21. ^ "boost::array". As replacement for ordinary arrays, the STL provides class std::vector. However, std::vector<> provides the semantics of dynamic arrays. Thus, it manages data to be able to change the number of elements. This results in some overhead in case only arrays with static size are needed. 
  22. ^ Scott Meyers. "std::string, SSO, and Move Semantics". Case in point: std::string. It supports moves, but in cases where std::string is implemented using SSO (the small string optimization), small strings are just as expensive to move as to copy! What it means to be "small" is up to the implementation. Unless I'm misreading the source files, std::strings with a capacity of up to 15 are "small" in Visual C++ 11 beta, so std::string objects of up to that capacity will not benefit when copies become moves. (The SSO buffer size seems to be hardwired to be 16 bytes in VC11, so the maximum capacity of a std::wstring that fits in the SSO buffer is smaller: 7 characters.) 
  23. ^ Howard Hinnant. "What are the mechanics of short string optimization in libc++? A comprehensive answer by Howard Hinnant, libc++ maintainer". On a 32 bit machine, 10 chars will fit in the short string. sizeof(string) is 12. On a 64 bit machine, 22 chars will fit in the short string. sizeof(string) is 24. A major design goal was to minimize sizeof(string), while making the internal buffer as large as possible.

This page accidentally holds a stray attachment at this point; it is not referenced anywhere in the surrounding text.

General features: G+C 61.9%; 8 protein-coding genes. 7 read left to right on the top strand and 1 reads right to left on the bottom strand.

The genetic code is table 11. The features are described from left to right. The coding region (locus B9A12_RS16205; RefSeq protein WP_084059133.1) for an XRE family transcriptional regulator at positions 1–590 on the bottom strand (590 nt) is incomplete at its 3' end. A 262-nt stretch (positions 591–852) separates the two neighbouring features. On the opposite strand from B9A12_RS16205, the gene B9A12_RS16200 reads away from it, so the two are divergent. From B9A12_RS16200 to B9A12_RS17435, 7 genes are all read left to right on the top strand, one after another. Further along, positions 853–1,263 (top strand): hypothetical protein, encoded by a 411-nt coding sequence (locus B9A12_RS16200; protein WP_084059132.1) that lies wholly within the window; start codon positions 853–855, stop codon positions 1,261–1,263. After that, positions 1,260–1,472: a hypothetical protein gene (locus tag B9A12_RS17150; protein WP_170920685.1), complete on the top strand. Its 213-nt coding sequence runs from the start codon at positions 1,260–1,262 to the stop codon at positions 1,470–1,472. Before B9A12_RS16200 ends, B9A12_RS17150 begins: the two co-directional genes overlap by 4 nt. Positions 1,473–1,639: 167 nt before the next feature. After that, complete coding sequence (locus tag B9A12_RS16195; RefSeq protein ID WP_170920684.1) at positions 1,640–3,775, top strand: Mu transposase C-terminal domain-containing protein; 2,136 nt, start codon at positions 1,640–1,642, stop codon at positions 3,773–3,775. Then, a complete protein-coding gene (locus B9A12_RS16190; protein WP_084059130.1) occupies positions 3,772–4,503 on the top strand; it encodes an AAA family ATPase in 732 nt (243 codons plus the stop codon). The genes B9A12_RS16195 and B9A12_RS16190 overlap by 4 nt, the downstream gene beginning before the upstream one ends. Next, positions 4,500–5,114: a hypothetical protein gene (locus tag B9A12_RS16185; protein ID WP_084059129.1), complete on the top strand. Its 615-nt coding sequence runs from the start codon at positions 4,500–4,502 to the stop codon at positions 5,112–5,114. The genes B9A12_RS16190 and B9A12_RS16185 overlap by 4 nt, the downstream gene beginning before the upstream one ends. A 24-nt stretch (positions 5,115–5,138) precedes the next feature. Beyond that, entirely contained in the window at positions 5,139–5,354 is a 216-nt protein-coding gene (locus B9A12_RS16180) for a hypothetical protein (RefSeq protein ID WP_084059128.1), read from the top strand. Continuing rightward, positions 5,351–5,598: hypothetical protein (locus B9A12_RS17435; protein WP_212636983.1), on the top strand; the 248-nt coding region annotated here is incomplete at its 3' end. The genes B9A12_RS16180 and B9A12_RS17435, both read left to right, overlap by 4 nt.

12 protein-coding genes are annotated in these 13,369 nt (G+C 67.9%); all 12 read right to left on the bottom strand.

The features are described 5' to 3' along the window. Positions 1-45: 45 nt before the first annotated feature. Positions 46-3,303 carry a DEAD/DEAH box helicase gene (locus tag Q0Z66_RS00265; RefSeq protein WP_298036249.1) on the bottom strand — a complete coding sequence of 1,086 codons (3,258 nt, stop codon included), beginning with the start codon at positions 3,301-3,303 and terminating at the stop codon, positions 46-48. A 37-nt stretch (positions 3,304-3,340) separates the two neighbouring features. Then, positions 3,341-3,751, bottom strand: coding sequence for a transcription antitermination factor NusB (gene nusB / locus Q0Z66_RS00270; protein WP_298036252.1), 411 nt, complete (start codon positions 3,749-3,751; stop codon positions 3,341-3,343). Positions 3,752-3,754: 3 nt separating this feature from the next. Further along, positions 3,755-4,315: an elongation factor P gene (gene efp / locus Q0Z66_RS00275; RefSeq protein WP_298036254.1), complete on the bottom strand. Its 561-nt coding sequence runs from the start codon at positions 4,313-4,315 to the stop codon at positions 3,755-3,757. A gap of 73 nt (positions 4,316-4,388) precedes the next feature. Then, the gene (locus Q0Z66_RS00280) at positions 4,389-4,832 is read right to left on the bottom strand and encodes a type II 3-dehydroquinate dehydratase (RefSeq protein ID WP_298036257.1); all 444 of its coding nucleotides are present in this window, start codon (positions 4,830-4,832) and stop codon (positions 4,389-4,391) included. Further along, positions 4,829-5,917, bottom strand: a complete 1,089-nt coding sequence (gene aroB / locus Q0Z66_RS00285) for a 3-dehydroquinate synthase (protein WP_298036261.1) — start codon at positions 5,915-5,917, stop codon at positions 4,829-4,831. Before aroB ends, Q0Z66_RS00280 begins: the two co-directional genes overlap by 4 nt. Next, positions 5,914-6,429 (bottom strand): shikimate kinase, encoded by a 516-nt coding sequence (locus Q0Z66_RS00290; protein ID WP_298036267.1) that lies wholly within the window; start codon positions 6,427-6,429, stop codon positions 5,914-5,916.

24. ^ Alexander Stepanov. "Stepanov Benchmark". The final number printed by the benchmark is a geometric mean of the performance degradation factors of individual tests. It claims to represent the factor by which you will be punished by your compiler if you attempt to use C++ data abstraction features. I call this number "Abstraction Penalty." As with any benchmark it is hard to prove such a claim; some people told me that it does not represent typical C++ usage. It is, however, a noteworthy fact that majority of the people who so object are responsible for C++ compilers with disproportionately large Abstraction Penalty.